AfD has attracted voters away from many parties in Germany, but the debate as to how to respond to the new threat has been most embittered among conservatives. The Bavarian CSU sees AfD's rise as a consequence of Merkel's leadership, particularly her long-standing efforts to push the CDU to the center of the political spectrum and her stance on the refugee crisis. The CSU believes the latter is to blame for attracting hundreds of thousands of migrants to Germany who would not otherwise have made the dangerous journey.
At a meeting of CSU leaders in Munich last Monday, it became clear just how deep the discord over the chancellor's refugee policies remains. CSU head Horst Seehofer held up a graphic showing the development of refugee flows into Germany. After Sept. 5, 2015, when the chancellor opened German borders to those migrants stranded in Hungary, the numbers spiked, said Seehofer. He then pointed to another point on the graphic: the day when Macedonia decided to close its border. From that point, the CSU leader said, the numbers of refugees plunged.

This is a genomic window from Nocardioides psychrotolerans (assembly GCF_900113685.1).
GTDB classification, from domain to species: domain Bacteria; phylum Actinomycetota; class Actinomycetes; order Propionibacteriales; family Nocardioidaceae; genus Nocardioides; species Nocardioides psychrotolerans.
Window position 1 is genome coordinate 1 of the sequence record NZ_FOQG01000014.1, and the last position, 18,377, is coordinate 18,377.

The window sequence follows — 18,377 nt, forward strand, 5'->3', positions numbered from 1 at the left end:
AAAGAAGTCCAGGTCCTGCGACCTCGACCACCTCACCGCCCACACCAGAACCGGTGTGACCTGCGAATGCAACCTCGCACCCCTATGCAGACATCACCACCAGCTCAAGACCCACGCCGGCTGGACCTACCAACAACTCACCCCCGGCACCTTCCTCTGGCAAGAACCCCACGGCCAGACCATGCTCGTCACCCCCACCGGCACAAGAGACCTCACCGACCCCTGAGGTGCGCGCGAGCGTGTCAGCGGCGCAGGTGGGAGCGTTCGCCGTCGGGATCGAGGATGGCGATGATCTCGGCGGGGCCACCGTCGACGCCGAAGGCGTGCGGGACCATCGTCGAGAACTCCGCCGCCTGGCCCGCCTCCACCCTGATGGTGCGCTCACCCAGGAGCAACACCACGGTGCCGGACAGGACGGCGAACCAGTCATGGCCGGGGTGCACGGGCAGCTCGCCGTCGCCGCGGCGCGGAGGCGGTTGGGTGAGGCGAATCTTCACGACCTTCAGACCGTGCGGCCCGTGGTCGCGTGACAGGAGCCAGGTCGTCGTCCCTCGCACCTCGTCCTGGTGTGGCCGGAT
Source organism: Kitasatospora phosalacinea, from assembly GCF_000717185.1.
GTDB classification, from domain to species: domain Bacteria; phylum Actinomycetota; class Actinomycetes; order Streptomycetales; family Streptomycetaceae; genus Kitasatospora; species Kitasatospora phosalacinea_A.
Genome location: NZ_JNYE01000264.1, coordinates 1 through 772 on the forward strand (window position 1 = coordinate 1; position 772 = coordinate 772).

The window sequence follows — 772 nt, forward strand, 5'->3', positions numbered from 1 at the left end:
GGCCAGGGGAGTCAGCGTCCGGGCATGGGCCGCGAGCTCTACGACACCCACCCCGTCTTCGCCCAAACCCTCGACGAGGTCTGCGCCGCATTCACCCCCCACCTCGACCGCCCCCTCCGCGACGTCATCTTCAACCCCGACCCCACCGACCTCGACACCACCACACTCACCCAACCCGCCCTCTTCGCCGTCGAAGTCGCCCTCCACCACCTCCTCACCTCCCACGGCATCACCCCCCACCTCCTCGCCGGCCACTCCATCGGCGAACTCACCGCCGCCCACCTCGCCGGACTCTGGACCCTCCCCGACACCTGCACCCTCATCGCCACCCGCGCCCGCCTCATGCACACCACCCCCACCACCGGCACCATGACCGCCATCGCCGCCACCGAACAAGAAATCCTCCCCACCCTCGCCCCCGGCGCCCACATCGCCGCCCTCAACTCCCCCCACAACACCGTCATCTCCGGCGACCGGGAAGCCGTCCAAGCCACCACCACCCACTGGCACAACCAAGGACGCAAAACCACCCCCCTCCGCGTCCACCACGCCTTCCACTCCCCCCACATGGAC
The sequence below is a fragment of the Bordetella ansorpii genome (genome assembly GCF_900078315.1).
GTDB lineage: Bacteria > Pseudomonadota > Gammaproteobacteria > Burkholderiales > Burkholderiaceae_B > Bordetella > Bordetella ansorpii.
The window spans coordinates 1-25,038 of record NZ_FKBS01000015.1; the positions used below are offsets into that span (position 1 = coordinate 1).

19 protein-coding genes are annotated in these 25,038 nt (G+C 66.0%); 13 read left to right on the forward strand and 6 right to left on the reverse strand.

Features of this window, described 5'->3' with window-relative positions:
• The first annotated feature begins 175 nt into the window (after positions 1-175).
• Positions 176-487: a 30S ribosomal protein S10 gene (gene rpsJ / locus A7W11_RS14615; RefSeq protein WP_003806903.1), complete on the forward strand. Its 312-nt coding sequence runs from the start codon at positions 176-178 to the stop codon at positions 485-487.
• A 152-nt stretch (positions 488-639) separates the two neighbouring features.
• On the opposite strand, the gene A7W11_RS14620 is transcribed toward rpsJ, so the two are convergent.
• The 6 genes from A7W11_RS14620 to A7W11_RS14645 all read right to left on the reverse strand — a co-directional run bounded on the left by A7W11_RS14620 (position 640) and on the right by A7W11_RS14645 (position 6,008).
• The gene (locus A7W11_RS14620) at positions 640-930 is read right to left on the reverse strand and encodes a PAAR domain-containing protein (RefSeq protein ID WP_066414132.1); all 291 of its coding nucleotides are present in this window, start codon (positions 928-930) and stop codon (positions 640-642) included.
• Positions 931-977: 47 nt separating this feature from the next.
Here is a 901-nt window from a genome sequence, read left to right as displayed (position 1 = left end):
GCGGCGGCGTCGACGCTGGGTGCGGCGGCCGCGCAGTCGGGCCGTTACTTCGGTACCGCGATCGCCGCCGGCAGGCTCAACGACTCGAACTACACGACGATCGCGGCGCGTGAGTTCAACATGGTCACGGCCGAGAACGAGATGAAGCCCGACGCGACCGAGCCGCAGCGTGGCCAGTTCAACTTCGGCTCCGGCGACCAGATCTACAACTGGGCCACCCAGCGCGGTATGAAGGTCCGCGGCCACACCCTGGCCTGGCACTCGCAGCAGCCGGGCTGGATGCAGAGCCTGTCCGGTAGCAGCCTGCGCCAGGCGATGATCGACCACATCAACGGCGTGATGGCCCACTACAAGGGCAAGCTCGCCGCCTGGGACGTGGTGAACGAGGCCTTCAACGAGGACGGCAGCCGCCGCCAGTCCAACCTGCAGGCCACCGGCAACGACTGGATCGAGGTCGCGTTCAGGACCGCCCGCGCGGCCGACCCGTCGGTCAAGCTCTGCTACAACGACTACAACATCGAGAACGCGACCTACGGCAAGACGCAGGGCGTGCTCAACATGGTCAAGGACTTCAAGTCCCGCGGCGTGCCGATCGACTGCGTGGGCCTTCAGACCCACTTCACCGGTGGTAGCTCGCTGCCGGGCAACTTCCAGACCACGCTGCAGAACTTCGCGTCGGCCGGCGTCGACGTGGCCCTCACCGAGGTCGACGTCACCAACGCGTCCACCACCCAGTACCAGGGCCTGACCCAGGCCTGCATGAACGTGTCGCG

On one hand, his presentation was an effort to prove that his interpretation of events was the correct one. Merkel continues to stubbornly claim that her Hungary decision and the infamous selfies she took with refugees played no role in attracting migrants to Germany. She says they were on their way to Europe anyway. But Seehofer is also trying to get the chancellor to change her entire approach. The lesson of AfD's rise, says senior CSU member and German Transportation Minister Alexander Dobrindt, is that German conservatives, particularly the CDU, should hew more closely to the CSU line.